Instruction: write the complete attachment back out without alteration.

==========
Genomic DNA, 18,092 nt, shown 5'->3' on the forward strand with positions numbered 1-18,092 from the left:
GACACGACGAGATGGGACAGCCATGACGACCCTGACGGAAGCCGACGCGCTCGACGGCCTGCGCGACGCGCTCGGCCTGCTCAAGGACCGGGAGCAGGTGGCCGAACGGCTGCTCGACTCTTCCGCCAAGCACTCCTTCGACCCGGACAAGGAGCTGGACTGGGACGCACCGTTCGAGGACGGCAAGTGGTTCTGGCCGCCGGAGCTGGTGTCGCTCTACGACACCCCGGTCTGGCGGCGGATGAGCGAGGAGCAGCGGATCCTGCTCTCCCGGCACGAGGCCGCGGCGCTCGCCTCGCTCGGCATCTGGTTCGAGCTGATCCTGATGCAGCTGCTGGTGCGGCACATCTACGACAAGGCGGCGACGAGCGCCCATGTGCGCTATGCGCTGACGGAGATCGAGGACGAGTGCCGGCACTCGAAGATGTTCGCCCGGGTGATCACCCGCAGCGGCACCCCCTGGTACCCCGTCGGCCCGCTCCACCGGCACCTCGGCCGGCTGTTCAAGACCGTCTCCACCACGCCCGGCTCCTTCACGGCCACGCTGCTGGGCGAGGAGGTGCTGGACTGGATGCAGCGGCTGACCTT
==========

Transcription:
Genomic DNA, 18,092 nt, shown 5'->3' on the forward strand with positions numbered 1-18,092 from the left:
GACACGACGAGATGGGACAGCCATGACGACCCTGACGGAAGCCGACGCGCTCGACGGCCTGCGCGACGCGCTCGGCCTGCTCAAGGACCGGGAGCAGGTGGCCGAACGGCTGCTCGACTCTTCCGCCAAGCACTCCTTCGACCCGGACAAGGAGCTGGACTGGGACGCACCGTTCGAGGACGGCAAGTGGTTCTGGCCGCCGGAGCTGGTGTCGCTCTACGACACCCCGGTCTGGCGGCGGATGAGCGAGGAGCAGCGGATCCTGCTCTCCCGGCACGAGGCCGCGGCGCTCGCCTCGCTCGGCATCTGGTTCGAGCTGATCCTGATGCAGCTGCTGGTGCGGCACATCTACGACAAGGCGGCGACGAGCGCCCATGTGCGCTATGCGCTGACGGAGATCGAGGACGAGTGCCGGCACTCGAAGATGTTCGCCCGGGTGATCACCCGCAGCGGCACCCCCTGGTACCCCGTCGGCCCGCTCCACCGGCACCTCGGCCGGCTGTTCAAGACCGTCTCCACCACGCCCGGCTCCTTCACGGCCACGCTGCTGGGCGAGGAGGTGCTGGACTGGATGCAGCGGCTGACCTT